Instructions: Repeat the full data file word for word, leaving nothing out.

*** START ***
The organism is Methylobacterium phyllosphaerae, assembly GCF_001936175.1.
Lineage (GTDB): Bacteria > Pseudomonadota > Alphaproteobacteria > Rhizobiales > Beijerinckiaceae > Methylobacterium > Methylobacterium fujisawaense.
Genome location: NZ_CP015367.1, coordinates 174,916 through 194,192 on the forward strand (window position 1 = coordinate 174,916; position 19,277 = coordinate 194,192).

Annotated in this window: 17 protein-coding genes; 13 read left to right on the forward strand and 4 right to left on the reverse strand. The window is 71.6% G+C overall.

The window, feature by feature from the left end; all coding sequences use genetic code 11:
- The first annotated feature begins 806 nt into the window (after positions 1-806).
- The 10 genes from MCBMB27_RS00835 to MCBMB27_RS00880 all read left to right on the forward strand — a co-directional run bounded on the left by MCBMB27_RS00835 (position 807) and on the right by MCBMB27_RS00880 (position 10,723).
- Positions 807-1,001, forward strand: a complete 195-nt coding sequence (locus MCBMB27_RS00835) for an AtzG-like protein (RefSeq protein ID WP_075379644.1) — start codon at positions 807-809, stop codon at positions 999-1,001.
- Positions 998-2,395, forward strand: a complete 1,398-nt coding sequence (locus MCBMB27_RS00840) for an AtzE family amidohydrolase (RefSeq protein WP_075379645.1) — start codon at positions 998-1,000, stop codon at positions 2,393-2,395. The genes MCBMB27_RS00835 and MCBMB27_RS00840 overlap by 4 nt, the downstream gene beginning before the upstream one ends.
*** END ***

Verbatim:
The organism is Methylobacterium phyllosphaerae, assembly GCF_001936175.1.
Lineage (GTDB): Bacteria > Pseudomonadota > Alphaproteobacteria > Rhizobiales > Beijerinckiaceae > Methylobacterium > Methylobacterium fujisawaense.
Genome location: NZ_CP015367.1, coordinates 174,916 through 194,192 on the forward strand (window position 1 = coordinate 174,916; position 19,277 = coordinate 194,192).

Annotated in this window: 17 protein-coding genes; 13 read left to right on the forward strand and 4 right to left on the reverse strand. The window is 71.6% G+C overall.

The window, feature by feature from the left end; all coding sequences use genetic code 11:
- The first annotated feature begins 806 nt into the window (after positions 1-806).
- The 10 genes from MCBMB27_RS00835 to MCBMB27_RS00880 all read left to right on the forward strand — a co-directional run bounded on the left by MCBMB27_RS00835 (position 807) and on the right by MCBMB27_RS00880 (position 10,723).
- Positions 807-1,001, forward strand: a complete 195-nt coding sequence (locus MCBMB27_RS00835) for an AtzG-like protein (RefSeq protein ID WP_075379644.1) — start codon at positions 807-809, stop codon at positions 999-1,001.
- Positions 998-2,395, forward strand: a complete 1,398-nt coding sequence (locus MCBMB27_RS00840) for an AtzE family amidohydrolase (RefSeq protein WP_075379645.1) — start codon at positions 998-1,000, stop codon at positions 2,393-2,395. The genes MCBMB27_RS00835 and MCBMB27_RS00840 overlap by 4 nt, the downstream gene beginning before the upstream one ends.